This need for some ‘larger-than-life creature’ has always fascinated me. I grew up a jehovah’s witness and was fed the ideology and imagery of a ‘larger-than-life’ God from the time of birth. A god of fire and brimstone, but it all seemed so mythical and scary to me. Something that kept me in line because of fear. I would hear these stories of Skookums (ironically told by strict jehovah witnesses), and for some reason, that felt more like God to me. It was a tug a war of spiritual information when I was a child. My Grandmother would tell these Ghost stories and Stories of the Land, but in the same breath, tell us that they were wrong and did not have jehovah’s guidance. This always confused me. How could we have forsaken this land and it’s rituals for some imported mono-theistic ideology, yet I felt a guilt for thinking such thoughts. Then something happened to me on May 18th, 1980 that would change my life forever.

Loowit, May 18th 1980

Loowit, May 18th 1980

I was six years old and bewildered by what I saw and felt that day. I could hear so clearly the call of my Ancestors and the Call of the Land. This was God, this was the true power of God. On this day, I became an Animist. But what was I to do with this new and powerful Spiritual knowledge. Where was the Ceremony? I spent the next 20 years frantically searching for my ‘Ceremony’ in every portal that would open. I became the Volcano, I became the calm and I became my own Skookum. I had to listen for the Ceremony, I had to learn to accept that the Ceremony was right underneath my feet and I had to learn to accept the Skookum inside of me.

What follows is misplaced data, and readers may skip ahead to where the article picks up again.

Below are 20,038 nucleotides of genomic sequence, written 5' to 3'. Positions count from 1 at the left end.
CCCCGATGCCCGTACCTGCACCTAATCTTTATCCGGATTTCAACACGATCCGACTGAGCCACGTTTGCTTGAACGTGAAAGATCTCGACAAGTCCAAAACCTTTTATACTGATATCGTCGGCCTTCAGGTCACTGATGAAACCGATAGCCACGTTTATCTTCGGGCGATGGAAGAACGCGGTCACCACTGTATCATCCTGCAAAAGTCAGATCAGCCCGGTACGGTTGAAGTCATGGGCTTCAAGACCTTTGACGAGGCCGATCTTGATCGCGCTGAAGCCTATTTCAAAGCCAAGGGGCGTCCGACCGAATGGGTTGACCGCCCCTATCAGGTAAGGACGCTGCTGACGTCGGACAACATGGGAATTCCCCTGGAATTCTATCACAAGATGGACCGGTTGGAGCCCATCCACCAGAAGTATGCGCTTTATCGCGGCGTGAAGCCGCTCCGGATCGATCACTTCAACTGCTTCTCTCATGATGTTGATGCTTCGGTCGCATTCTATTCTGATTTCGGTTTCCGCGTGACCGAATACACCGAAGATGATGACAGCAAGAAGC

These stories I would hear growing up, seem at times, like a code. A code for living that would end up having profound teachings to me. I had to stop and listen long enough to hear what my Ancestors were telling me. I had to stop and listen to what the winds were telling me. I found God here.

All My Relations.

The Hunt Part I

I grew up with hunting. It seems to be in my blood, although I have been disconnected from the Ritual for sometime now. As a child, I remember cruising around in my Grandpa Bob’s Cadillac with my Uncle Les. The smell of coffee, cigarettes and bullshit hunting stories would fill the air as the guns sat next to them in silence urning for their chance to be fired. Their eyes would dart from left to right like an Owl in search of prey. Chain smoking filterless cigarettes, shapeshifting talking sticks sharing stories. Oh, the stories they would tell.

As I got older, hunting became less of a ritual until it was absent from my life all together. When I was 15, I became a self righteous vegetarian and proclaimed the evils of hunting to the world, which my family would laugh at and tell me I would be back. Well, I am 39 and here I am.

CameraZOOM-20131022190357478I have welcomed the ritual back with open arms and loaded guns. I dream about the hunt and wake up each morning before the sun peeks it’s head from behind the fog lined mountains I call home. I awake and journey out onto this beautiful place to hunt and be reminded of a primordial ceremony. As I sit in the cold damp and wait for the elusive Deer to offer it’s self to me, I am reminded how sacred this ceremony is and has been for my family since time immortal. I offer up Offerings to the Hunt and to the animals for which we are surrounded. The Ceremony has changed, that is inevitable, but the core value of taking care of one’s family will never change.

This season, I will be hunting with guns and soon diving into archery. I have been archiving and collecting stories with different people while hunting as of late and will be posting those with other installments. Stay tuned.